Live blog | Putin and Erdogan discuss grain ships from Ukraine

Firefighters put out a fire after shelling in Bakhmut.
Firefighters put out a fire after shelling in Bakhmut. (ANP/Anadolu Agency)

Bruls predicts problems in reception if the war Ukraine continues

03:37 | Municipalities cannot remain permanently responsible for the reception of Ukrainian refugees. Nijmegen’s mayor and chairman of the Security Council Hubert Bruls says in Trouw that reception is in principle a government task and that the Central Agency for the Reception of Asylum Seekers (COA) must be strengthened to also take over the reception of Ukrainians in the longer term. term.

‘But I don’t see that happening in the short term,’ Bruls says in the newspaper, because COA is already struggling with major problems in receiving asylum seekers from other countries. And that worries him. Because the reception of Ukrainians puts pressure on the normal activities of the municipalities. If the war continues and more refugees come to the Netherlands, it may become ‘critical’ to guarantee municipal reception, according to Bruls.

The 25 security regions, which are represented in the Security Council, have set themselves the goal of making 75,000 beds available for Ukrainians. Almost 60,000 of these have been realized. Bruls says in Trouw that he does not know if the intended number will ultimately be sufficient. And if there are to be more, he finds it ‘not obvious’ that that task lies with the municipalities.

Bruls has repeatedly stressed that accepting asylum is not a task for the municipalities either. After the many times municipalities have been called in, they no longer have the manpower or money for it. Last month, during the Security Council, he once again announced to State Secretary Eric van der Burg (Asylum) that the security regions’ and municipalities’ extra efforts for asylum reception will end in earnest on 1 October.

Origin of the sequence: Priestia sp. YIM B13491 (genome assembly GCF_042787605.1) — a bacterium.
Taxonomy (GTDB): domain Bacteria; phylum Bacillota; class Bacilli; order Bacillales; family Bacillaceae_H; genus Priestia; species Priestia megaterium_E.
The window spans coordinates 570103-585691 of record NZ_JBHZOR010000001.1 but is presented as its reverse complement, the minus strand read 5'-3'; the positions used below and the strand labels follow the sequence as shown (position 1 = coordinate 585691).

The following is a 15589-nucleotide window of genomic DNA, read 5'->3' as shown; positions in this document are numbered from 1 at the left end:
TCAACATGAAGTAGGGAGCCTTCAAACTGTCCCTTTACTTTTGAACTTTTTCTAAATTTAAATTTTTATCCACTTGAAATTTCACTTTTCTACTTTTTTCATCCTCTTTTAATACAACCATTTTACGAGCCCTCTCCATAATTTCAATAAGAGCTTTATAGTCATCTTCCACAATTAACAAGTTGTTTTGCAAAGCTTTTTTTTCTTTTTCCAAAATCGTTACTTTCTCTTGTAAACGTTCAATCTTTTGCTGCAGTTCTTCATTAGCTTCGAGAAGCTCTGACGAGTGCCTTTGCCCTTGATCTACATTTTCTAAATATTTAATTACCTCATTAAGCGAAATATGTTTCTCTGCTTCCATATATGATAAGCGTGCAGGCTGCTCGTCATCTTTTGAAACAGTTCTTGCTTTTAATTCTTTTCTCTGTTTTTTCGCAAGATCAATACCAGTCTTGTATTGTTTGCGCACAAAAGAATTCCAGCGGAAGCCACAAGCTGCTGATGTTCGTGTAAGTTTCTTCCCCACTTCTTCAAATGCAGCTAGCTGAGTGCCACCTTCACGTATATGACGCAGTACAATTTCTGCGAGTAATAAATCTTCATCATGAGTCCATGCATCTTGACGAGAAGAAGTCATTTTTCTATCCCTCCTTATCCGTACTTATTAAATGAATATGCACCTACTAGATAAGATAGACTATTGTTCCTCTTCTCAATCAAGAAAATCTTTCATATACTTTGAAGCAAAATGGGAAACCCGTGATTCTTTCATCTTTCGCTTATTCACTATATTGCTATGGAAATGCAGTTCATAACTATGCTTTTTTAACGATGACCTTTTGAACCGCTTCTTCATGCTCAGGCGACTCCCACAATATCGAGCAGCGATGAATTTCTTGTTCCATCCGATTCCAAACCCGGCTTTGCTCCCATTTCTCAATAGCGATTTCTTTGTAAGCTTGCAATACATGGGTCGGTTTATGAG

Putin and Erdogan discuss grain ships from Ukraine

03:30 | Russian President Vladimir Putin receives his Turkish counterpart Recep Erdogan in the coastal city of Sochi. The two leaders talk about the transport of grain by ship from Ukraine and how the ‘grain agreement’ is going.

On Wednesday, the ship Razoni arrived in Turkey, after which it continued towards Lebanon. It was the first ship to leave Ukraine after the grain agreement. According to Turkey, up to three cargo ships with grain can leave Ukraine.

Since Russia invaded Ukraine on February 24, grain exports have come to a standstill for a long time. Ukraine and Russia are two of the largest grain exporters in the world. Turkey played an important role in the implementation of the “Grain Agreement”. The country imports 86 percent of its grain needs from Russia and Ukraine.

In addition, Russia says it has problems with food exports because European sanctions hinder trade with customers. The problems are causing price increases for staple foods worldwide and food shortages in poor countries.

The execution of the grain agreement is led by a senior officer of the Turkish Navy, Vice Admiral Ozgür Ozcan Altunbulak, and is directed from a coordination center in Istanbul.

Zelensky condemns Amnesty report for ‘explaining terror’